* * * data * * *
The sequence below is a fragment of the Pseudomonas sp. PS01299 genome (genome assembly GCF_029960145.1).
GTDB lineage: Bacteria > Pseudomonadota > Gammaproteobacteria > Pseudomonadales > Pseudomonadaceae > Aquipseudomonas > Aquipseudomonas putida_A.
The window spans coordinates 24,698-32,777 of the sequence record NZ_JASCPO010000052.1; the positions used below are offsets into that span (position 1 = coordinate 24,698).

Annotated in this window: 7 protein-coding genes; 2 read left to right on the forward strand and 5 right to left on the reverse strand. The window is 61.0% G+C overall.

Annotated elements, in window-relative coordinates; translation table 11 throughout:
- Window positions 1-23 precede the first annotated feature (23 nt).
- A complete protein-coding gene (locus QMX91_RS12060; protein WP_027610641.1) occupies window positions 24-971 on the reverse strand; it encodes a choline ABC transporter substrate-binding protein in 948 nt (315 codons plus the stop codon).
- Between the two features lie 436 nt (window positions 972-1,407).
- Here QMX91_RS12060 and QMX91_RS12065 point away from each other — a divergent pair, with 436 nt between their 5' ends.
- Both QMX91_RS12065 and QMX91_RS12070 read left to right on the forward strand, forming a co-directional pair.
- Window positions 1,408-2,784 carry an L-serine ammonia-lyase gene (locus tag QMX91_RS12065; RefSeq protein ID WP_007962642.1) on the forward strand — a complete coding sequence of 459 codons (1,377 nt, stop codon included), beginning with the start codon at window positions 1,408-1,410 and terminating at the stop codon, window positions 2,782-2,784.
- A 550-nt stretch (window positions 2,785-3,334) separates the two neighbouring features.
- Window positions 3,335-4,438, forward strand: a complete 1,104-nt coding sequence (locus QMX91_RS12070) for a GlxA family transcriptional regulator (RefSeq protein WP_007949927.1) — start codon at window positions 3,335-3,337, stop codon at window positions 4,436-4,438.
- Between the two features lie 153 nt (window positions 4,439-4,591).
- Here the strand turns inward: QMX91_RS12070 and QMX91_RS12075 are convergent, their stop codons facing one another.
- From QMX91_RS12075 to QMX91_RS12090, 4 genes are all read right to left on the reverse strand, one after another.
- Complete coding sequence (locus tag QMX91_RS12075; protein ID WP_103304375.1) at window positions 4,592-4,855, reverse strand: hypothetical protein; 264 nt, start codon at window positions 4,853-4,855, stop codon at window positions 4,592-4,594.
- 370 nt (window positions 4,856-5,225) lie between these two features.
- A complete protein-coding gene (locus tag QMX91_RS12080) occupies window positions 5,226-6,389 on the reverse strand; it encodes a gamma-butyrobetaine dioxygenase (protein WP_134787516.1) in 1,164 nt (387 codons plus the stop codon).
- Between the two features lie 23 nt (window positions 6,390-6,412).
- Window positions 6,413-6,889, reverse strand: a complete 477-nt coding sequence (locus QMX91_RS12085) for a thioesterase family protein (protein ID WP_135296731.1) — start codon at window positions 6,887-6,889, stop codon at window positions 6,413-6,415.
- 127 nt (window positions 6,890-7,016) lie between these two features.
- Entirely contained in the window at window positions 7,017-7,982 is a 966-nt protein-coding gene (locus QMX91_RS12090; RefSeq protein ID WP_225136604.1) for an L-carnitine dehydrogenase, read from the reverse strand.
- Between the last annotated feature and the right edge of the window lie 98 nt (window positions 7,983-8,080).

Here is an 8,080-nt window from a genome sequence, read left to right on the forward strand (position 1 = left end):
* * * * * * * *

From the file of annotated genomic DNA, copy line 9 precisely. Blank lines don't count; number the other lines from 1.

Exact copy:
- Here QMX91_RS12060 and QMX91_RS12065 point away from each other — a divergent pair, with 436 nt between their 5' ends.